Agenda and minutes

Children and Young People Select Committee - Thursday, 14th October, 2021 10.00 am

Venue: County Hall, Usk - Remote Attendance. View directions

Contact: Democratic Services 


No. Item


Declarations of Interest


Tudor Thomas and David Hughes-Jones declared a non-prejudicial interest as governors at Ysgol Gymraeg Y Fenni, and Maureen Powell declared a non-prejudicial interest as a governor at King Henry VIII.


Public Open Forum.

Select Committee Public Open Forum ~ Guidance


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No public submissions were received.


Return to School Update

Brief verbal update on return to school and pandemic implications.


Will McLean gave a verbal update and answered the members’ questions.


The SLT at King Henry VIII has received unpleasant and threating messages from anti-vaxxers – is there any reassurance that these people can be identified, and any action taken?

All of our secondary schools will have received messages of this kind – perhaps even the same messages, copied and pasted. We’ve worked very well with our colleagues in Aneurin Bevan and are grateful for their work. Mererid Bowley, one of the public health consultants, has met with the secondary headteachers to talk through the process. It is positive that the vaccinations have been taken on at the mass vaccination centres, rather than at a school level. We work with colleagues in the legal department regarding correspondence received; there have been other instances in Monmouthshire where we have escalated that to other agencies. Headteachers should never have to receive this type of correspondence, and we are supporting them in their responses.

Teachers who can’t be involved because of Covid therefore can’t be involved in development of the new curriculum. Does this pose a threat to its effective introduction?

The curriculum challenge is significant. We are only two and a half terms away from its implementation. If there is a significant burden on leaders to be engaged with the management of operational matters, including Covid, then it will indeed take away from some of their capacity to engage fully with curriculum development. However, they have had an extended period of time for preparation. But, yes, the ability to engage at the moment is a significant concern. We will discuss curriculum implementation with our Estyn colleagues in our meeting tomorrow.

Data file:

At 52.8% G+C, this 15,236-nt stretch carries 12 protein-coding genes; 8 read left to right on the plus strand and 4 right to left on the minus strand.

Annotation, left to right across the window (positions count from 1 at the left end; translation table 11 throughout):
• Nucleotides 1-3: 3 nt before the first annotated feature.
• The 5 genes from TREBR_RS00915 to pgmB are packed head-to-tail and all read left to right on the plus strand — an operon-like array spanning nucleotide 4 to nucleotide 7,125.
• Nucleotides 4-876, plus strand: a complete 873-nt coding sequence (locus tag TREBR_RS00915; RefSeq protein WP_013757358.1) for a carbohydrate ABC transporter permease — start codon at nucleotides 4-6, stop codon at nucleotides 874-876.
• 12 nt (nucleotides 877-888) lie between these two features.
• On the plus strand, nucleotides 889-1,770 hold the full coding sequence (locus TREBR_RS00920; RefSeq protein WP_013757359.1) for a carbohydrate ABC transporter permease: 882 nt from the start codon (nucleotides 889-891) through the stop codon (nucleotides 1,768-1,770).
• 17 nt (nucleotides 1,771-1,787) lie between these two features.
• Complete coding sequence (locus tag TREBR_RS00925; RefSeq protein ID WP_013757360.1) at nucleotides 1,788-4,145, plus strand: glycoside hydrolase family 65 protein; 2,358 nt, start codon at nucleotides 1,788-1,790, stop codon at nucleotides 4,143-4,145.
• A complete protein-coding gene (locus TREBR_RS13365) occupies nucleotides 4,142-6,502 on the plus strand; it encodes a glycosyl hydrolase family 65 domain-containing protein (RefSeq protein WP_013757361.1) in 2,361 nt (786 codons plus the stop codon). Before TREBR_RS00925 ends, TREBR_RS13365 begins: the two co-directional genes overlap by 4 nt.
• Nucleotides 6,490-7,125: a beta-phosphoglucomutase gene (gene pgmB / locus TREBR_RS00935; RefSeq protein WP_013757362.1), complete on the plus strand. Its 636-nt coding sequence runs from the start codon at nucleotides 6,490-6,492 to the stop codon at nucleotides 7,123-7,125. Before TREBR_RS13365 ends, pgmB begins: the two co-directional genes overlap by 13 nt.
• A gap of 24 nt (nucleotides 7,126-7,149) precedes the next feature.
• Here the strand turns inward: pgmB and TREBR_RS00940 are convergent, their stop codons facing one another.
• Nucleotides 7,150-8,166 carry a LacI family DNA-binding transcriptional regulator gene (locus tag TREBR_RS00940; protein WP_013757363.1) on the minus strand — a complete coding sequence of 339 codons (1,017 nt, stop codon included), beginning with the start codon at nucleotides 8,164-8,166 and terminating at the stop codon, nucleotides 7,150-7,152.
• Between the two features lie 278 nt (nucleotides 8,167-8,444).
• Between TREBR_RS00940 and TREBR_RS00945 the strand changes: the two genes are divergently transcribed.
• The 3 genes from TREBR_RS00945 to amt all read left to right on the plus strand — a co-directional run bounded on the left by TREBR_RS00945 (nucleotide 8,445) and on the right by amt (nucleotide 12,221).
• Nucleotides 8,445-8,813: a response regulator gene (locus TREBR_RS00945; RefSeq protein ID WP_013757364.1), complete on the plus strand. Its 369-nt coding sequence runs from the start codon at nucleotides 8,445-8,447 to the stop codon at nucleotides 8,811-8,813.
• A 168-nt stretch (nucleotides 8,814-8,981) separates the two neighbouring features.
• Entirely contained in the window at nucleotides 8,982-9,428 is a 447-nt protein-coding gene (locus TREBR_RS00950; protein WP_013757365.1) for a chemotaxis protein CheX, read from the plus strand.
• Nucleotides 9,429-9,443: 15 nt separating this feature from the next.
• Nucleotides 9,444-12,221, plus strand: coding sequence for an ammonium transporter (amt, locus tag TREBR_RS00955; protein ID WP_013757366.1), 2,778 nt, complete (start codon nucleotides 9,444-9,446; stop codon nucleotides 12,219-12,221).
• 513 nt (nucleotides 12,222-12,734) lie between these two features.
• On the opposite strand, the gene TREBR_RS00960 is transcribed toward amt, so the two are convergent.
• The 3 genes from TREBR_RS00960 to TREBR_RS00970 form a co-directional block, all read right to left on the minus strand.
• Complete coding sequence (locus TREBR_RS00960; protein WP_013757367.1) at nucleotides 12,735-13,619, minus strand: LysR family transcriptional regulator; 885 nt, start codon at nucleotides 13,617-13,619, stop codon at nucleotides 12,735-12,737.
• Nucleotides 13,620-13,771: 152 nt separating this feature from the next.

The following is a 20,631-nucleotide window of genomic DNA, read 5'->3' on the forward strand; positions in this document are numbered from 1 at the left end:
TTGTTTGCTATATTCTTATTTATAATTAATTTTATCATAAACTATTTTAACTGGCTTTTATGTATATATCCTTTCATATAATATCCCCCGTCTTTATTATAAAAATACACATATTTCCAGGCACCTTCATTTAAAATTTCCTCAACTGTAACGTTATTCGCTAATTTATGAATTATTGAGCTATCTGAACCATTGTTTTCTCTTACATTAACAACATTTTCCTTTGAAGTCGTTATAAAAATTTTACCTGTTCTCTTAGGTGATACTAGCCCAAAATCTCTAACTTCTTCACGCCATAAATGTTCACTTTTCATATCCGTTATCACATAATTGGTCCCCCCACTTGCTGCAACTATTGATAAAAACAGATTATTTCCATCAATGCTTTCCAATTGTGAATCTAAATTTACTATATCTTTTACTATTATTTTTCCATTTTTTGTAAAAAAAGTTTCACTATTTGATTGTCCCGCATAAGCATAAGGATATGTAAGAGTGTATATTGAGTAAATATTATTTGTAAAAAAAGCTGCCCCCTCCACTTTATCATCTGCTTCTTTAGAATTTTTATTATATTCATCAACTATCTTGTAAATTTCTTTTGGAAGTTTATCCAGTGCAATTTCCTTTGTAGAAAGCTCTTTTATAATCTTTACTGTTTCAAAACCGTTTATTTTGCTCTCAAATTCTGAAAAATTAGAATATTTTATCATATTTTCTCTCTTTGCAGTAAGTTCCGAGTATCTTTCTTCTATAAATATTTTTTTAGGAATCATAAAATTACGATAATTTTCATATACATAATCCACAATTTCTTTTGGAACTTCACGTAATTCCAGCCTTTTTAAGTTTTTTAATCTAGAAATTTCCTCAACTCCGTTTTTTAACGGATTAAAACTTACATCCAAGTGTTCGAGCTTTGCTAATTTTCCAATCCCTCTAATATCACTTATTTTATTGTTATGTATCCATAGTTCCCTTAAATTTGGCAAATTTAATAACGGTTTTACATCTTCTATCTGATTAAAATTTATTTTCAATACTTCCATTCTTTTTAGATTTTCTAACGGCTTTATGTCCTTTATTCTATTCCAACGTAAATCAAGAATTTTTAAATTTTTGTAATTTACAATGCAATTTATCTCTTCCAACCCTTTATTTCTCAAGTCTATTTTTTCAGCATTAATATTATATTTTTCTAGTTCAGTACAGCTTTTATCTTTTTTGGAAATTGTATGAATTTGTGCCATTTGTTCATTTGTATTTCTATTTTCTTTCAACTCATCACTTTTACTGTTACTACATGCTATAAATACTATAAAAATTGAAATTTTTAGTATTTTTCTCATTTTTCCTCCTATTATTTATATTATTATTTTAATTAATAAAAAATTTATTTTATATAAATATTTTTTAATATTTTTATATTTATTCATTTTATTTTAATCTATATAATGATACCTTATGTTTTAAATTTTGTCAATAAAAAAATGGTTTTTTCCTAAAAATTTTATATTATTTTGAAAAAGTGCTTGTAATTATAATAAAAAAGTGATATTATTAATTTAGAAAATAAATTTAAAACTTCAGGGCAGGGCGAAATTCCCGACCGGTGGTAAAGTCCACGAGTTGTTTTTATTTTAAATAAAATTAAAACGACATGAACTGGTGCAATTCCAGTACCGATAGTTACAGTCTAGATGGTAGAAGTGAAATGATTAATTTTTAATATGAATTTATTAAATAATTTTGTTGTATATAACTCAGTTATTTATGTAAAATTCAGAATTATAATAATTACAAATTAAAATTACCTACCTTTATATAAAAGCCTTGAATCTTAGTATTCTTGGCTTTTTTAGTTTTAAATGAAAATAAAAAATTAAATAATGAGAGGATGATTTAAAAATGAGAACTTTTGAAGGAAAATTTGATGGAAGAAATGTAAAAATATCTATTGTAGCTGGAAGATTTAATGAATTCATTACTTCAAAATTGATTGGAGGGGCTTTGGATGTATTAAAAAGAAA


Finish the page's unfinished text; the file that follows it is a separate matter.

Regarding King Henry attendance, the leadership is concerned that the most vulnerable children are now not attending in notable numbers. Can we return to the older model of someone knocking on doors?

Richard Austin has done a huge amount of work, nationally and locally, in how we support our schools regarding understanding the Welsh Government’s position. Their position remains that they don’t want to bring back some of the more pecuniary interventions relating to attendance. We are using EWOs to ensure that we are engaging with those young people to get them back into school especially as they are often the most vulnerable learners. In Monmouthshire, our attendance is normally in the mid-90%; the figure at King Henry indeed represents a significant drop-off, doubtless due in large part to Covid. But we do need to ensure that those children return to school. There are some children with significant anxiety caused by the pandemic, so different approaches need to be considered for different circumstances.

Would it be more sensible for Welsh Government to postpone the new curriculum, to give more time to organise after Covid and give the teachers the chance to take it on board properly?

When the new minister for Education, Jeremy Miles, was elected he undertook a review of this: the change he made was that secondary schools could  ...  view the full minutes text for item 3.


Welsh Education Strategic Plan

To scrutinise the draft WESP.

Additional documents: